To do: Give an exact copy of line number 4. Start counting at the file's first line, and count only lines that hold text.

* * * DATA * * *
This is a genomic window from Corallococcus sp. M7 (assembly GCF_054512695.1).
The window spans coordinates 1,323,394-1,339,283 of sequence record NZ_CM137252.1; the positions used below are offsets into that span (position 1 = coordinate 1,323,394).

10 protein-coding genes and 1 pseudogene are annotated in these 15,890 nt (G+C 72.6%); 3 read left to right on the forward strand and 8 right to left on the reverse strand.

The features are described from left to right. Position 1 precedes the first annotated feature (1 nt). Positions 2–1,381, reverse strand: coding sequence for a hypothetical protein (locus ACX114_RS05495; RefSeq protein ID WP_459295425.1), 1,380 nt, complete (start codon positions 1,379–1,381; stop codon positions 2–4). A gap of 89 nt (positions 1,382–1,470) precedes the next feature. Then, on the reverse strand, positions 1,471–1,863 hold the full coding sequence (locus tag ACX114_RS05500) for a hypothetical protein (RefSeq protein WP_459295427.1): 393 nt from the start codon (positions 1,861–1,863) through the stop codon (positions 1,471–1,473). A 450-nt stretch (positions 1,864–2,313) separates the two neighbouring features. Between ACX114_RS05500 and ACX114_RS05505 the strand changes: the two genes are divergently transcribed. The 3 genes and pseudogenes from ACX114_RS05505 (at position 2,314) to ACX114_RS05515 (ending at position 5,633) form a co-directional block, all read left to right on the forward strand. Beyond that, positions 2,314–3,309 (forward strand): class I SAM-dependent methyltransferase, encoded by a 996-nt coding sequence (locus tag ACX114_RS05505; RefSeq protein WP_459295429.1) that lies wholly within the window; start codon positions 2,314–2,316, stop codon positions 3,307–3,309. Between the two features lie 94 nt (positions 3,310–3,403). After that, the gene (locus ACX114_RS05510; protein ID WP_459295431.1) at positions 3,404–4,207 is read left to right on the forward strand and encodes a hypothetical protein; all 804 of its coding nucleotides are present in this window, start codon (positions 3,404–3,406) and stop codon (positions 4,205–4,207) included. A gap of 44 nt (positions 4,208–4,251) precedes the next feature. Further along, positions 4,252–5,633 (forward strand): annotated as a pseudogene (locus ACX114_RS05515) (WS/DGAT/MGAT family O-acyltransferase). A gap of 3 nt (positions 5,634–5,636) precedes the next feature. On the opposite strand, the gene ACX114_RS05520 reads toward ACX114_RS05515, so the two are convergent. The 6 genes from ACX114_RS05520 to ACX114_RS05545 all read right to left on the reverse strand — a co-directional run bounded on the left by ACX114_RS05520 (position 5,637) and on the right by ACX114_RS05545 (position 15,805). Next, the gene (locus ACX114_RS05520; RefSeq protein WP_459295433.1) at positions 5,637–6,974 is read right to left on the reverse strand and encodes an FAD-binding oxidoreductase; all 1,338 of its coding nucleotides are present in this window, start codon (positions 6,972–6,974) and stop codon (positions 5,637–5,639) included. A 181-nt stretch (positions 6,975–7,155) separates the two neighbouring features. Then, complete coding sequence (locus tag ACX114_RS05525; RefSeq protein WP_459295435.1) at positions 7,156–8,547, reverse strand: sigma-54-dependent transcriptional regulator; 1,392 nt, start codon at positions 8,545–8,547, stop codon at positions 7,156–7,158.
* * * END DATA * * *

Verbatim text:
The features are described from left to right. Position 1 precedes the first annotated feature (1 nt). Positions 2–1,381, reverse strand: coding sequence for a hypothetical protein (locus ACX114_RS05495; RefSeq protein ID WP_459295425.1), 1,380 nt, complete (start codon positions 1,379–1,381; stop codon positions 2–4). A gap of 89 nt (positions 1,382–1,470) precedes the next feature. Then, on the reverse strand, positions 1,471–1,863 hold the full coding sequence (locus tag ACX114_RS05500) for a hypothetical protein (RefSeq protein WP_459295427.1): 393 nt from the start codon (positions 1,861–1,863) through the stop codon (positions 1,471–1,473). A 450-nt stretch (positions 1,864–2,313) separates the two neighbouring features. Between ACX114_RS05500 and ACX114_RS05505 the strand changes: the two genes are divergently transcribed. The 3 genes and pseudogenes from ACX114_RS05505 (at position 2,314) to ACX114_RS05515 (ending at position 5,633) form a co-directional block, all read left to right on the forward strand. Beyond that, positions 2,314–3,309 (forward strand): class I SAM-dependent methyltransferase, encoded by a 996-nt coding sequence (locus tag ACX114_RS05505; RefSeq protein WP_459295429.1) that lies wholly within the window; start codon positions 2,314–2,316, stop codon positions 3,307–3,309. Between the two features lie 94 nt (positions 3,310–3,403). After that, the gene (locus ACX114_RS05510; protein ID WP_459295431.1) at positions 3,404–4,207 is read left to right on the forward strand and encodes a hypothetical protein; all 804 of its coding nucleotides are present in this window, start codon (positions 3,404–3,406) and stop codon (positions 4,205–4,207) included. A gap of 44 nt (positions 4,208–4,251) precedes the next feature. Further along, positions 4,252–5,633 (forward strand): annotated as a pseudogene (locus ACX114_RS05515) (WS/DGAT/MGAT family O-acyltransferase). A gap of 3 nt (positions 5,634–5,636) precedes the next feature. On the opposite strand, the gene ACX114_RS05520 reads toward ACX114_RS05515, so the two are convergent. The 6 genes from ACX114_RS05520 to ACX114_RS05545 all read right to left on the reverse strand — a co-directional run bounded on the left by ACX114_RS05520 (position 5,637) and on the right by ACX114_RS05545 (position 15,805). Next, the gene (locus ACX114_RS05520; RefSeq protein WP_459295433.1) at positions 5,637–6,974 is read right to left on the reverse strand and encodes an FAD-binding oxidoreductase; all 1,338 of its coding nucleotides are present in this window, start codon (positions 6,972–6,974) and stop codon (positions 5,637–5,639) included. A 181-nt stretch (positions 6,975–7,155) separates the two neighbouring features. Then, complete coding sequence (locus tag ACX114_RS05525; RefSeq protein WP_459295435.1) at positions 7,156–8,547, reverse strand: sigma-54-dependent transcriptional regulator; 1,392 nt, start codon at positions 8,545–8,547, stop codon at positions 7,156–7,158.